Similarly, policy makers must reject new testing methods not based on sound science. For several years, HHS has been working towards producing a hair follicle drug-testing standard. TTD and our affiliates have been clear on this subject: current hair testing technology suffers from unresolved validity and accuracy shortfalls and is subject to producing disparate racial impacts. We are not alone in this opinion. Civil rights groups, worker advocacy organizations and even some federal and state courts have expressed concerns about the discriminatory results hair testing can produce. And in passing the Transportation Workforce Recovery and Retention Act, Congress specifically required HHS to eliminate the risk of false-positive test results due to external contamination, a major and unresolved concern with this testing method.

Further, since being directed to produce this standard by Congress in 2015 HHS has not done so, suggesting that guaranteeing that hair testing is a fair and unbiased medium is vastly more difficult than proponents might argue. Rejecting bad science and unfair practices like hair follicle testing continues to be a critical responsibility of the federal government.

 As the country confronts and seeks to solve the opioid epidemic is has become clear that a large proportion of those who suffer from opioid addiction were first prescribed these drugs legally through a doctor. Indeed, opioids continue to be widely prescribed for pain management. As DOT and HHS increasingly add legal prescription drugs to testing panels, they must take steps to ensure that testing remains fair and valid. This should include substantial outreach and training for tested employees to understand exactly what they are allowed to take, when they can and cannot take it, and their rights and responsibilities during the process. As part of this process, Medical Review Officers (MROs) must receive updated and improved training on new regulatory requirements and expanded testing panels. DOT has not produced guidance materials for DOT MROs for over a decade and when an MRO’s determination can dictate the fate of a transportation worker’s career, it is negligent for MROs to be uninformed or unaware of new and developing issues. In addition to training for current MROs DOT and HHS must continue to require that any individual seeking to serve as an MRO is held to high standards of knowledge and qualification.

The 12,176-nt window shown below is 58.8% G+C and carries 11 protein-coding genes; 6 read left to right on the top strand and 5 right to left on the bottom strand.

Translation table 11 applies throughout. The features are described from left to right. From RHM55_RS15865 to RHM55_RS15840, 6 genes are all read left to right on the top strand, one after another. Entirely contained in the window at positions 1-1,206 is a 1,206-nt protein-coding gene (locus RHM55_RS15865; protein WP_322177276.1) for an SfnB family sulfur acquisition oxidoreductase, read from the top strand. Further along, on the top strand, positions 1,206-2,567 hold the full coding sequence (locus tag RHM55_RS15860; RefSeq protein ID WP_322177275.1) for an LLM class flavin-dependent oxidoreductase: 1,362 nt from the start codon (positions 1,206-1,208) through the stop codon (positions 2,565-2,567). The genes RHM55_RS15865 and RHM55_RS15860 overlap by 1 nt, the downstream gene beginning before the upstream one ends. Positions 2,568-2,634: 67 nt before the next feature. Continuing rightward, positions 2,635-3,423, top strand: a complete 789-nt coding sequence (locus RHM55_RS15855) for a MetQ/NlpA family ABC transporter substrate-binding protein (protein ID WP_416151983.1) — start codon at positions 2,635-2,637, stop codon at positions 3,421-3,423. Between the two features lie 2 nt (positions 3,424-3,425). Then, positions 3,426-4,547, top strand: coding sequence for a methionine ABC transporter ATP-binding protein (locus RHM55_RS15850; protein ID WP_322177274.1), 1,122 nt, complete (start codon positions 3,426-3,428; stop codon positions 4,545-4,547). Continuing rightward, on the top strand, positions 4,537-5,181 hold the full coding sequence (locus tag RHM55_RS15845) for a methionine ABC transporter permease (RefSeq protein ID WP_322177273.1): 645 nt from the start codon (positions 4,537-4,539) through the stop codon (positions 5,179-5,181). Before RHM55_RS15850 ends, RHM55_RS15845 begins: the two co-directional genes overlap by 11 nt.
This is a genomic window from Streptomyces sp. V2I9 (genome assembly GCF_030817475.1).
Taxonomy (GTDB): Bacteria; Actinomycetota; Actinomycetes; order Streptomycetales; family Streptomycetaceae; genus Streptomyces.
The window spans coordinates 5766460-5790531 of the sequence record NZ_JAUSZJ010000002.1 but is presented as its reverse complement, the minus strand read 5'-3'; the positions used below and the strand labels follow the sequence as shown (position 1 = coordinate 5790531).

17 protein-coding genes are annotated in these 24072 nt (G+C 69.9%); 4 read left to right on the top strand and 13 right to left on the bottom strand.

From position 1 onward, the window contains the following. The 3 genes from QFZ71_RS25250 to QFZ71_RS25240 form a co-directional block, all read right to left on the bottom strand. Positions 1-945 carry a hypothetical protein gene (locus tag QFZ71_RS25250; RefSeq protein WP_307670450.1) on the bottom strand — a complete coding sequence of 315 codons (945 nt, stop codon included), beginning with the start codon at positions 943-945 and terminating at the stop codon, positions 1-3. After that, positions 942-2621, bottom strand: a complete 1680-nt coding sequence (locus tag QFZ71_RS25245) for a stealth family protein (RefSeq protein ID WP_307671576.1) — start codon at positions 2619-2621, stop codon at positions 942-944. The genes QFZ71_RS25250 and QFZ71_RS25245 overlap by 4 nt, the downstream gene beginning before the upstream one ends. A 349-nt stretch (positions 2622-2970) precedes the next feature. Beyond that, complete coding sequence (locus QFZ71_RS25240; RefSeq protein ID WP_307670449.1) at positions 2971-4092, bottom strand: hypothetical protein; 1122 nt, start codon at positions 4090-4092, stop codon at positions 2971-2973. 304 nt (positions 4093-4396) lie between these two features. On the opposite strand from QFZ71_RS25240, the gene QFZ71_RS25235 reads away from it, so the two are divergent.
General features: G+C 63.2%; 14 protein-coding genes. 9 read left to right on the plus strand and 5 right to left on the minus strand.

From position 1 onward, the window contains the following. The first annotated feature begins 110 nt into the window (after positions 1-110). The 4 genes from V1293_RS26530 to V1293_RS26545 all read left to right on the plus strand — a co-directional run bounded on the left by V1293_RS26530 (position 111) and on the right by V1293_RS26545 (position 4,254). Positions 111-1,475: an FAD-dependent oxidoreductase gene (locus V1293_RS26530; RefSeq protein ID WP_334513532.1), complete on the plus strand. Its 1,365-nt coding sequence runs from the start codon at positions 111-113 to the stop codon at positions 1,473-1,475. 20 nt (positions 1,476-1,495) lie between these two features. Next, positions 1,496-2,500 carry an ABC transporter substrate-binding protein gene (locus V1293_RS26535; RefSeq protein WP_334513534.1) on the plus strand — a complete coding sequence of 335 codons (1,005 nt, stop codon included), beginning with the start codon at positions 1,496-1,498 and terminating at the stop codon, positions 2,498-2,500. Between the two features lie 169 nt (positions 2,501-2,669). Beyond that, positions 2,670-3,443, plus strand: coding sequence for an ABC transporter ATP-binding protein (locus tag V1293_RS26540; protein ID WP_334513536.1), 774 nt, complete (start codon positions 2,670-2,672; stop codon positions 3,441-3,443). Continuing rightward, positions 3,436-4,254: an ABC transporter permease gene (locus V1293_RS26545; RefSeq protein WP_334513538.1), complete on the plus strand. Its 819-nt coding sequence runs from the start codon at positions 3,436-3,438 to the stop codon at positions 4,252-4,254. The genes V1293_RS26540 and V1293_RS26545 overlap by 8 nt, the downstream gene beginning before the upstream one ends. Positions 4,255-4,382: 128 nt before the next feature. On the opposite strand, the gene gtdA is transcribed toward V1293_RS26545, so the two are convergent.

To this point, we remain concerned that MROs can make safety decisions concerning legal prescriptions outside a positive or negative result. The capability of an MRO to remove an employee from service with a legal prescription, who cannot effectively challenge the MRO determination, is deeply concerning. As the focus of HHS and DOT’s drug testing program expands, requirements to preserve and promote fairness must evolve alongside it.

Transportation labor will continue to be a partner with the federal government in combating drug and alcohol abuse. In return, legislators and regulators must implement testing and treatment programs in a way that is respectful of worker rights, fair in its application, and most importantly geared toward health and safety. Only through cooperation and collaboration can we find the best paths forward to improving safety in the nation’s transportation system.

Policy Statement No. W19-02
Adopted March 11, 2019